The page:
CM March 22, 
1996. Vol. II, Number 23

image Wesakejack and the Bears.

Bill Ballantyne. Illustrated by Linda Mullin.
Winnipeg: Bain & Cox Publishers, 1994. 32pp, cloth, $12.95.
ISBN 0-921368-46-1. CIP.

Subject Headings:
Wesakejack (Legendary character)-Legends.
Cree Indians-Folklore.

Preschool - grade 3 / Ages 3 - 8.
Review by Carol Carver.



Once long ago Wesakejack was travelling. He became hungry. [Peyakwaw kayas Wesakechak epapamoteyot ke atinotekatew.] He saw bears travelling toward the fishing rapids. Every year at this time there were many fish at the fishing rapids. Wesakejack hurried to get ahead of the bears and get his share of fish. By the time he got there the sun was going down. So Wesakejack had to wait until morning. When Wesakejack woke up the sun was shining. The bears began to arrive. When they saw Wesakejack, the bears stopped on top of the hill. They would wait for Wesakejack to get his fish.

Wesajack Bill Ballantyne is a Native story teller from Saskatchewan who moved to the Brokenhead Reserve in Manitoba to teach grades two and three. This book, the third in a series, reflects his championship of the Cree culture and language -- he tells his tale in both English and Cree.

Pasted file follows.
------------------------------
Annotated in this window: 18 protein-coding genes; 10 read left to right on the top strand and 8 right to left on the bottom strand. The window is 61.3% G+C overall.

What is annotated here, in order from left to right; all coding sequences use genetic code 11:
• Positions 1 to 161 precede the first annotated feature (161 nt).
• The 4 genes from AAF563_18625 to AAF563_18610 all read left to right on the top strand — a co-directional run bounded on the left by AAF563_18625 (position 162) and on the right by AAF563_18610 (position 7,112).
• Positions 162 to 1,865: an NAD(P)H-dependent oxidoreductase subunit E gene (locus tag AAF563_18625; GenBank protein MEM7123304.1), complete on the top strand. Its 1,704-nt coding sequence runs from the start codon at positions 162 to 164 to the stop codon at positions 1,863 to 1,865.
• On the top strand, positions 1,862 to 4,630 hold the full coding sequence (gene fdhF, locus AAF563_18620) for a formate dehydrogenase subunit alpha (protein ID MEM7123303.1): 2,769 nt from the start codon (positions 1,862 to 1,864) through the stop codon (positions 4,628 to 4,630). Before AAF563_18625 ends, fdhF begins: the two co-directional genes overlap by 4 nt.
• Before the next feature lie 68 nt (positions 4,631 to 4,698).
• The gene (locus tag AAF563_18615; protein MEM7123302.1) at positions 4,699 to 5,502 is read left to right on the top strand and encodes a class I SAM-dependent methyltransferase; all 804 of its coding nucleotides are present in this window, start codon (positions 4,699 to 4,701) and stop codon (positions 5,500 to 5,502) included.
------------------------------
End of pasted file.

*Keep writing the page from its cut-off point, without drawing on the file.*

The legendary trickster, Wesakejack, attempts to catch fish by spearing them, hitting them with a stick, and grabbing them, but is unsuccessful. The watching bears are consumed with laughter, but promise to get some fish for the hapless man. At the end, Wesakejack thanks the bears and continues on his way.


This yarn is a spare one, perhaps because of the use of two languages. The plot is basic and uneventful, while the narrative is rather uninteresting and does not flow smoothly. More careful editing would have caught several omitted commas.

The cover is colourful, shows action, and foreshadows the story. It depicts Wesakejack as looking somewhat like the photo of the author. But in general, Mullin's illustrations show a lack of skill: Wesakejack is not drawn consistently; more colour is needed; and the bears and fish look like cartoon animals.

This work is at a primary level and can be used in the study of Native legends. It would function most successfully as a teaching vehicle in a Cree classroom.

Recommended mainly for use in Cree-language situations.

Carol Carver is a Primary Teacher at École Dieppe School in Winnipeg.

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Copyright © 1996 the Manitoba Library Association. Reproduction for personal use is permitted only if this copyright notice is maintained. Any other reproduction is prohibited without permission.

Published by
The Manitoba Library Association
ISSN 1201-9364